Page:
A lesson from the Greek gods

Walking up the hill, the sleek, pillared temple was the destination for hundreds of Greek men and women. They carried some kind of sacrifice, knowing they could not approach the goddess of wisdom and war empty-handed. For those living in Athens, the Panathenaic festival was a way to express their honor and devotion to the goddess who ruled their city and protected them: Athena.

For thousands of years, Greek mythology has been a part of religion and a part of ordinary life for the Greeks. While the origin of these gods and heroes remains a mystery, there was a time when hundreds of people gave their everything just to please these gods. Temples were built, animals were sacrificed, and festivals took over cities as characters from stories came to life in the minds of anyone desiring an explanation for things that didn’t make sense without a higher being involved.

Worshiping the created

The Greeks created and believed in Athena and the other Olympians because they desired answers. They longed to attribute a reason for pain, for hatred, for love. And because their hearts were clouded, they built an empire of gods from fantasy instead of turning to the true Creator.

Maybe it was easier to relate to the gods who were more human than god when it came to tempers and actions. Maybe in their eyes it just made sense. Or maybe the stories were passed down as truth from their parents and teachers, and so they blindly followed.

However the belief in these gods and goddesses came about, one thing is sure: They spent their lives worshiping, honoring and giving to things that had no breath in their lungs, no life in their eyes.  

This was their normal, their ordinary, their everyday. They gave their lives to an idea that left them empty and incomplete.

God’s box

The Greeks’ desire for answers and skill for attributing characteristics to their gods shouldn’t sound like a strange concept. This day and age, we demand answers, search for solutions and give our opinion about God whenever a question about His character comes into play.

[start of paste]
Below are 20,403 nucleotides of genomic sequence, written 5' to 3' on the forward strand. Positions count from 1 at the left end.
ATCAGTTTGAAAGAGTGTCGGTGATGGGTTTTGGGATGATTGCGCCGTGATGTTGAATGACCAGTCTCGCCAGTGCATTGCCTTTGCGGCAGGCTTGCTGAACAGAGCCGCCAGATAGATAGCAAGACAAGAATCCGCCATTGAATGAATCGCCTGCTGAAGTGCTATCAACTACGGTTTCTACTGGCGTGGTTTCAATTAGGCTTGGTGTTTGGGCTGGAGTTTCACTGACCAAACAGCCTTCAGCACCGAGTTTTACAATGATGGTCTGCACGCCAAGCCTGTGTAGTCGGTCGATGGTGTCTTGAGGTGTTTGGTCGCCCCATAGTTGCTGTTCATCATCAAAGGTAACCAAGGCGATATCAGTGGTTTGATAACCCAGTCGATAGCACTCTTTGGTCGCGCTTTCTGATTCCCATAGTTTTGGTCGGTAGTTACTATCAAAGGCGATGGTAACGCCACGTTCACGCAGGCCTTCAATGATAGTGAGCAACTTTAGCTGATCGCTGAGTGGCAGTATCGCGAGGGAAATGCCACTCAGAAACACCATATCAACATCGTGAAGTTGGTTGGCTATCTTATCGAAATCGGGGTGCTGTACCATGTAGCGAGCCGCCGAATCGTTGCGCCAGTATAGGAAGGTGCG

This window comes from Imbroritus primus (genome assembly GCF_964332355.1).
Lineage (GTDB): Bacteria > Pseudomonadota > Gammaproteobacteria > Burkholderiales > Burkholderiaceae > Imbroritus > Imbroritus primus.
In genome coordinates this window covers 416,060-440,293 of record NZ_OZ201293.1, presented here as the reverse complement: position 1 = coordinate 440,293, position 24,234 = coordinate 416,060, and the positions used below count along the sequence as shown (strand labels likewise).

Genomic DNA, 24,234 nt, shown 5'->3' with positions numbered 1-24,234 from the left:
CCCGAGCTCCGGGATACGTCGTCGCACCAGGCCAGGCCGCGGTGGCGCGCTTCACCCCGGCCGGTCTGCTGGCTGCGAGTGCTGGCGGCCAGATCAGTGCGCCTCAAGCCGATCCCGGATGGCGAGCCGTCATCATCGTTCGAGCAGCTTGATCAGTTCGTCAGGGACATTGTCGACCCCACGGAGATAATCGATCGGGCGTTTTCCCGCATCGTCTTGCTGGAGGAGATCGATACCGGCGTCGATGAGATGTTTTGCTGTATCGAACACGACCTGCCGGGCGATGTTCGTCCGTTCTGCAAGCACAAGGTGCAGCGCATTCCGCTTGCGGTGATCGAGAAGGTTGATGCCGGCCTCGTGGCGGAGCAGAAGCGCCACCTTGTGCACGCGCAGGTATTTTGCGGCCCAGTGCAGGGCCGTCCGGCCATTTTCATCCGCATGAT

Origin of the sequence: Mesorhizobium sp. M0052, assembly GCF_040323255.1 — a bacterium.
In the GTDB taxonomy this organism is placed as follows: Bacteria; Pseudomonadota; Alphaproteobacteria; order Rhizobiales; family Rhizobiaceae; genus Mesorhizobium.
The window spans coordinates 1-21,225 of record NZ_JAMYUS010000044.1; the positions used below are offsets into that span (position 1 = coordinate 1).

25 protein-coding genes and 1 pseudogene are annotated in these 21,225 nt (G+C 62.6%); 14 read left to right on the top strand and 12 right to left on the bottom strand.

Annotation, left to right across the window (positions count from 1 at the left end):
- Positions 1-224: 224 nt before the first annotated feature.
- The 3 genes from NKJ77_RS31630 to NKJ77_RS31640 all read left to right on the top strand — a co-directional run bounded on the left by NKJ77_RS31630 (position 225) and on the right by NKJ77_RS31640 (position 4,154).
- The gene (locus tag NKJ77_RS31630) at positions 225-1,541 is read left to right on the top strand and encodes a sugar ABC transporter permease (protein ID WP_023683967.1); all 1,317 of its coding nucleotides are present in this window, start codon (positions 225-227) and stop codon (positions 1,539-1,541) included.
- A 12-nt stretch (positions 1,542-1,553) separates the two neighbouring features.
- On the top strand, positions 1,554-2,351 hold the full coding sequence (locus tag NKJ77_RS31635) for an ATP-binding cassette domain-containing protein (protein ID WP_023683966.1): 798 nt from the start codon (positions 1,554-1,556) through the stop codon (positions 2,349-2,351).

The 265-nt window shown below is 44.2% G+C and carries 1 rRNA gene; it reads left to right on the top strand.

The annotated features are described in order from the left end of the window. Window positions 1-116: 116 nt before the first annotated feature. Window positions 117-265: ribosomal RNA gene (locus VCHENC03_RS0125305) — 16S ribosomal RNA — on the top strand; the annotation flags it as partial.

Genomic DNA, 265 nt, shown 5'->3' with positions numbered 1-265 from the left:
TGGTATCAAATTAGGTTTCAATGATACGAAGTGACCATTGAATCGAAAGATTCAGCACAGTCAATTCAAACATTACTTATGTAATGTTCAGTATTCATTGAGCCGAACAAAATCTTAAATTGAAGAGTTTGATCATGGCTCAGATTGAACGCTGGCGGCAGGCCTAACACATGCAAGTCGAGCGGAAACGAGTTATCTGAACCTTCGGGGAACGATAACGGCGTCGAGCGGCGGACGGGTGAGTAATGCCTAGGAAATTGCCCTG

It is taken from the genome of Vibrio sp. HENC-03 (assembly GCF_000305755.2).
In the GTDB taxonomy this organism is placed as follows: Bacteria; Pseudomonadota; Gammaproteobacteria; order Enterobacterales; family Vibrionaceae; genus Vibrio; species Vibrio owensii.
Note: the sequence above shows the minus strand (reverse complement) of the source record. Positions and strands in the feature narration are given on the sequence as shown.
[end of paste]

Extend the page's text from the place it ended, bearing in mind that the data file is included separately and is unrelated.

While we may not have a statue of Athena in our living rooms, we idolize the concept of learning, knowing and figuring out all the answers. Oftentimes, we hate the thought of not understanding, and so we assign ideas as truth, even if we made them up ourselves.

We put God in this box of answering all our questions. We hand Him characteristics and put words in His mouth, all in an attempt to better understand if we’re predestined or have free will, if pre-tribulation or post-tribulation is more accurate.

The same goes for answering questions of why bad things happen to good people. We grow nervous that we won’t be able to explain why horrible things happen, as if we hold responsibility for helping God out of an awkward conversation.

Desiring to have all the answers can lead us down a path where we prove no better than those who created and added to the stories of the Greek gods. To ensure the answers we want, we put God in the box we create. And soon, we are no longer worshiping and honoring the God of the universe. We are worshiping the God we want Him to be by our earthly standards.

The balance of listening and answering

There are questions we will never know the answer to this side of heaven. We will never understand if God allows for certain situations or if He specifically causes hardship in our lives. We will never understand the depths of His character or the purity of His love for us.

Why do we feel the urgent need to answer instead of listen? What would happen in our hearts if we simply surrendered the desire to know all things? We certainly need to be educated on the Bible, the history of mankind and theology, but what if our human understanding of how we want things to be is actually hindering our true worship of God?

What are the different boxes in which you put God? How does your desire for answers cloud the truth of who God truly is? Are you listening to the Holy Spirit in your life, or are you giving Him false characteristics to explain the unexplainable?  

We aren’t meant to know all things. Our earthly brains simply can’t comprehend the ins and outs of God. We must come to terms with this instead of assigning God words and actions that don’t compare with His true glory. We must rise above the desire to provide answers for all things and instead bask in the glory of our Creator, the One true God.   

Let’s Talk About It: How can you put aside the box and listen for the voice of the Holy Spirit? 

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